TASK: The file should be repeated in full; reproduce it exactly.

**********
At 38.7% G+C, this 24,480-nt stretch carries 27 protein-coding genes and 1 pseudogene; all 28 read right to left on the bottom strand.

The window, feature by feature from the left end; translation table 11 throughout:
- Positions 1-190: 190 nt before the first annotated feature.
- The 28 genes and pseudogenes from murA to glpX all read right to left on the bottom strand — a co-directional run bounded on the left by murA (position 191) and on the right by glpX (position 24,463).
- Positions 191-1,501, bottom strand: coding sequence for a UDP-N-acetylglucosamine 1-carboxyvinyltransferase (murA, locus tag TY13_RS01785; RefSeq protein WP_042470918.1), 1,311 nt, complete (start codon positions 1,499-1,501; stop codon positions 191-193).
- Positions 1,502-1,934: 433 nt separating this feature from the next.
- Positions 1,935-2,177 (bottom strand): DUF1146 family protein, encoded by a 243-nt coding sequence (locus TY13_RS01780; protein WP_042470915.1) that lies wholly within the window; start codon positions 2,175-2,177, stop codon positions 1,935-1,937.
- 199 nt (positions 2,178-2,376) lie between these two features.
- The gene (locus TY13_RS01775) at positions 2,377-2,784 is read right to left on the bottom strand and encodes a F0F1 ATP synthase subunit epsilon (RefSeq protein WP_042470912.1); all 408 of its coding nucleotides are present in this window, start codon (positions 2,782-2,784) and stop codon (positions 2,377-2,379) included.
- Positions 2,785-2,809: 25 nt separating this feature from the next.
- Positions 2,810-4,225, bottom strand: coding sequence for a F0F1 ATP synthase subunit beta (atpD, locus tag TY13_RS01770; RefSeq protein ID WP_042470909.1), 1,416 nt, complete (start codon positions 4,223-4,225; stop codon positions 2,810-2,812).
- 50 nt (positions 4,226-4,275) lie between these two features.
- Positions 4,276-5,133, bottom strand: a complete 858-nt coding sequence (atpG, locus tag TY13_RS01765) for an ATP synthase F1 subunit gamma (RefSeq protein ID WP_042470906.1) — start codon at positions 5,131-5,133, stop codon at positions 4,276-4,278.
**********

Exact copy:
At 38.7% G+C, this 24,480-nt stretch carries 27 protein-coding genes and 1 pseudogene; all 28 read right to left on the bottom strand.

The window, feature by feature from the left end; translation table 11 throughout:
- Positions 1-190: 190 nt before the first annotated feature.
- The 28 genes and pseudogenes from murA to glpX all read right to left on the bottom strand — a co-directional run bounded on the left by murA (position 191) and on the right by glpX (position 24,463).
- Positions 191-1,501, bottom strand: coding sequence for a UDP-N-acetylglucosamine 1-carboxyvinyltransferase (murA, locus tag TY13_RS01785; RefSeq protein WP_042470918.1), 1,311 nt, complete (start codon positions 1,499-1,501; stop codon positions 191-193).
- Positions 1,502-1,934: 433 nt separating this feature from the next.
- Positions 1,935-2,177 (bottom strand): DUF1146 family protein, encoded by a 243-nt coding sequence (locus TY13_RS01780; protein WP_042470915.1) that lies wholly within the window; start codon positions 2,175-2,177, stop codon positions 1,935-1,937.
- 199 nt (positions 2,178-2,376) lie between these two features.
- The gene (locus TY13_RS01775) at positions 2,377-2,784 is read right to left on the bottom strand and encodes a F0F1 ATP synthase subunit epsilon (RefSeq protein WP_042470912.1); all 408 of its coding nucleotides are present in this window, start codon (positions 2,782-2,784) and stop codon (positions 2,377-2,379) included.
- Positions 2,785-2,809: 25 nt separating this feature from the next.
- Positions 2,810-4,225, bottom strand: coding sequence for a F0F1 ATP synthase subunit beta (atpD, locus tag TY13_RS01770; RefSeq protein ID WP_042470909.1), 1,416 nt, complete (start codon positions 4,223-4,225; stop codon positions 2,810-2,812).
- 50 nt (positions 4,226-4,275) lie between these two features.
- Positions 4,276-5,133, bottom strand: a complete 858-nt coding sequence (atpG, locus tag TY13_RS01765) for an ATP synthase F1 subunit gamma (RefSeq protein ID WP_042470906.1) — start codon at positions 5,131-5,133, stop codon at positions 4,276-4,278.